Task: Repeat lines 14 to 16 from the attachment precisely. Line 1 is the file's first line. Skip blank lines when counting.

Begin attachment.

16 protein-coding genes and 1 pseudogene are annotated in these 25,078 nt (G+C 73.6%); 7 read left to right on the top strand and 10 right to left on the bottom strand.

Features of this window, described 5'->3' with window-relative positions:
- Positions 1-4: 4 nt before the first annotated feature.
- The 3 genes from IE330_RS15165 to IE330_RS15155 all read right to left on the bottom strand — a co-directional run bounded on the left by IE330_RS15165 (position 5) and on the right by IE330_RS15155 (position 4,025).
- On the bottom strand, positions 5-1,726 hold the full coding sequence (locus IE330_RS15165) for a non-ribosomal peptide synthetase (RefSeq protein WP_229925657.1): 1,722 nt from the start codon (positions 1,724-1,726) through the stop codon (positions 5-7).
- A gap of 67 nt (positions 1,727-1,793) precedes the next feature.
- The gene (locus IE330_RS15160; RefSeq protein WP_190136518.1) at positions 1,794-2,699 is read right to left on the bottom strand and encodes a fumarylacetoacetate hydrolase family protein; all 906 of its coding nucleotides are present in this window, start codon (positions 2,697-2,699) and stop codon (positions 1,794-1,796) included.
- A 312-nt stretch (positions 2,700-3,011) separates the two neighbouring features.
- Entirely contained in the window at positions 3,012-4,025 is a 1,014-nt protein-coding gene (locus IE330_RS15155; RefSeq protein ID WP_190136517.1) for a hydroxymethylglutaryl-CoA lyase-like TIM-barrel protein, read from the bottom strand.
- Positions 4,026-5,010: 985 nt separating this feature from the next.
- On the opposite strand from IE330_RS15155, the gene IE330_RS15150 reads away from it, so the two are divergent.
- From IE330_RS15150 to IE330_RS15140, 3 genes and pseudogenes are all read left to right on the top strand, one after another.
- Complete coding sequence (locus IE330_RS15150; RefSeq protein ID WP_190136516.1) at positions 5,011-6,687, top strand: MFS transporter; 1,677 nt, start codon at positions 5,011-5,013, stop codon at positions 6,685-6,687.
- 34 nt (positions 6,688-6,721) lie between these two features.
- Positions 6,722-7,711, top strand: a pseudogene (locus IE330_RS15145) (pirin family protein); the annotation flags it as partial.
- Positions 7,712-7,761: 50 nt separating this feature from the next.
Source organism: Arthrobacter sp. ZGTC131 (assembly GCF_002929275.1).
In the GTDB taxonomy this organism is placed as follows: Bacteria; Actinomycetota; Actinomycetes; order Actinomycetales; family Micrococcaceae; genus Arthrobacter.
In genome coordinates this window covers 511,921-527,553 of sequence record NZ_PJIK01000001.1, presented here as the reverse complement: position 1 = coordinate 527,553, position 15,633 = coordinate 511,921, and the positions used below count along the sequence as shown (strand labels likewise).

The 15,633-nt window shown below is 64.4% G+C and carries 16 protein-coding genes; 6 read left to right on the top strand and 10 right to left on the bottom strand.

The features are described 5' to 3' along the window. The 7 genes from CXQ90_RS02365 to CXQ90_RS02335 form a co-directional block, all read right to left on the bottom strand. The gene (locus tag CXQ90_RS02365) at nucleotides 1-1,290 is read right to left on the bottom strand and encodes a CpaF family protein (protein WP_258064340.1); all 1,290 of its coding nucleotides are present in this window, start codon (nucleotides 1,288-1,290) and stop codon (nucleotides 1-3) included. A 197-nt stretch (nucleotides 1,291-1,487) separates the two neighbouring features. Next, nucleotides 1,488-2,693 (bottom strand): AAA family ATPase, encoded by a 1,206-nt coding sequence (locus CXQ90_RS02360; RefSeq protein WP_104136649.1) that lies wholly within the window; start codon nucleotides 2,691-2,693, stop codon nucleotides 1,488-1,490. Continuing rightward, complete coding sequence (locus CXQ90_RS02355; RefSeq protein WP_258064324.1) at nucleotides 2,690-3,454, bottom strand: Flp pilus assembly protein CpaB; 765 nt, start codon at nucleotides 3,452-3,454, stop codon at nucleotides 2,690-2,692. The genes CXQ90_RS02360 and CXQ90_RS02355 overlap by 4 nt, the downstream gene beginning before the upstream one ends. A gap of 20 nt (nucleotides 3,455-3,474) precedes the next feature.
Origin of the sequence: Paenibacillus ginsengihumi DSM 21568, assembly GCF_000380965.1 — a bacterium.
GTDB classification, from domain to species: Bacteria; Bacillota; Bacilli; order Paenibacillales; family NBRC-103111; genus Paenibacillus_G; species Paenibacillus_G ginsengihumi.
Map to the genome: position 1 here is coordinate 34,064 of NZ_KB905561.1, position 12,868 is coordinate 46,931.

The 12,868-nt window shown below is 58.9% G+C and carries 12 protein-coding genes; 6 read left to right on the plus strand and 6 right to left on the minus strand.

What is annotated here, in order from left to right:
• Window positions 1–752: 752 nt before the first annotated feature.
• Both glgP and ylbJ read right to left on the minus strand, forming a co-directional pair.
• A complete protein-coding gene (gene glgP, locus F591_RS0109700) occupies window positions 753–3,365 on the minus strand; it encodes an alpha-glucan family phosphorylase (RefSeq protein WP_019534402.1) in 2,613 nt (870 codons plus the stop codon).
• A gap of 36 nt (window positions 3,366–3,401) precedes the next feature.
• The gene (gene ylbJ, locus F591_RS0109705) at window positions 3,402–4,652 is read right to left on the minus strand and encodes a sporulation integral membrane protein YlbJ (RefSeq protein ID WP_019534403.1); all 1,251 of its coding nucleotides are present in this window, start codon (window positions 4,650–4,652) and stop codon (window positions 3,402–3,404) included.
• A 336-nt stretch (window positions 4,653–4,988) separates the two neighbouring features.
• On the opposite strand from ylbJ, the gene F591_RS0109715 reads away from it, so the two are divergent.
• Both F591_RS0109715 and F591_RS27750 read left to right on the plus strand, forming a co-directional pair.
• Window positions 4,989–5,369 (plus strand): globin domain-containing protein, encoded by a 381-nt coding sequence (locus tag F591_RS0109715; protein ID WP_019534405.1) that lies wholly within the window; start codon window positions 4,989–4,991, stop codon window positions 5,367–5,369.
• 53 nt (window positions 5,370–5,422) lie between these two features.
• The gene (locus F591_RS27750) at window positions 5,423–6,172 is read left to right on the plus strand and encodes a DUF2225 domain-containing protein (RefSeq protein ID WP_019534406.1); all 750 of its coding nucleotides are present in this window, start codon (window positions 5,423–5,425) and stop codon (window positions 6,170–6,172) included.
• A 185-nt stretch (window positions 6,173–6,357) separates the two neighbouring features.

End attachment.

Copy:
- 34 nt (positions 6,688-6,721) lie between these two features.
- Positions 6,722-7,711, top strand: a pseudogene (locus IE330_RS15145) (pirin family protein); the annotation flags it as partial.
- Positions 7,712-7,761: 50 nt separating this feature from the next.